When Between the Buried and Me went into the studio this June, they had a serious challenge ahead of them; recording the follow-up to Colors. How were they supposed to top what was basically a 64 minute death metal epic that also explored bluegrass, jazz, cabaret, and more? They answered with The Great Misdirect, and it doesn’t disappoint. In many ways, this album feels like Colors 2.0, both sonically and structurally. It opens with a soft buildup reminiscent of “Foam Born”, explores genres outside of the realm of metal, and ends with a long epic. However, this album is more “out there” than any of their previous releases. It is easily their least-heavy album to date, but they still preserve their death metal roots in songs like “Obfuscation” and “Disease, Injury, Madness” with their crushing guitar riffs, growling vocals, and thundering double bass drumming. The best way to describe the sound of the album would be if King Crimson joined forces with Slayer. Some highlights of the album are the solo in “Obfuscation”, not quite on par with “Selkies: the Endless Obsession”, but sounds very exotic and flows well. Also, Paul Waggoner reveals his vocal talents on “Desert of Song”, which is a nice break between “Fossil Genera – A Feed From Cloud Mountain” and “Swim to the Moon”. This brings me to my next point; the unavoidable comparison between “Swim to the Moon” and “White Walls”. Both Colors and The Great Misdirect end with an epic, but in my eyes, “White Walls” takes the cake. Don’t get me wrong, “Swim to the Moon” is excellent, from its King Crimson-esqe intro up until the final scream (Swim to the moooon!!), the song rocks. But it is lacking the raw emotion of “White Walls”, and it can’t compare with the incredible outro solo, in fact, “Swim to the Moon” doesn’t even feel like it has an ending, the music just sort of stops. Overall, even if you aren’t a fan of BTBAM, this album is definitely worth checking out, Tommy’s vocals are better on this album than any other, and the compositions are nothing short of mind boggling.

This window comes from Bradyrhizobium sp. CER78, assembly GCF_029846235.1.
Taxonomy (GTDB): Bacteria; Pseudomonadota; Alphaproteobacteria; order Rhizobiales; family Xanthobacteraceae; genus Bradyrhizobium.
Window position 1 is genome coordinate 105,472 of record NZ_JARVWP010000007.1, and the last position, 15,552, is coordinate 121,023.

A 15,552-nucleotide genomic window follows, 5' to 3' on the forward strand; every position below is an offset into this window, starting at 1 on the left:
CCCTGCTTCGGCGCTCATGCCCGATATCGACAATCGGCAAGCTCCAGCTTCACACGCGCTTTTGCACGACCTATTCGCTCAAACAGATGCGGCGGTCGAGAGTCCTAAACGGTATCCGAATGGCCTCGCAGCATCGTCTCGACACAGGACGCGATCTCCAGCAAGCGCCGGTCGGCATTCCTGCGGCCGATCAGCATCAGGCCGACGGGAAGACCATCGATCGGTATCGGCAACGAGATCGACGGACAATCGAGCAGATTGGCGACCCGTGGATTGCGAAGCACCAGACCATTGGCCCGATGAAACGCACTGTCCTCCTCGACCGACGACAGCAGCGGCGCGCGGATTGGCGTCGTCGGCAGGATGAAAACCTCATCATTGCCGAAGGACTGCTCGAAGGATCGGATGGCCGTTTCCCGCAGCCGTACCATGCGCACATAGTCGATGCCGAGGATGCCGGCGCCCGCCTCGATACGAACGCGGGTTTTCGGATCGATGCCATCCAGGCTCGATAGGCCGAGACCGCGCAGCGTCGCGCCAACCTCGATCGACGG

Tabor's Rating: 8.5/10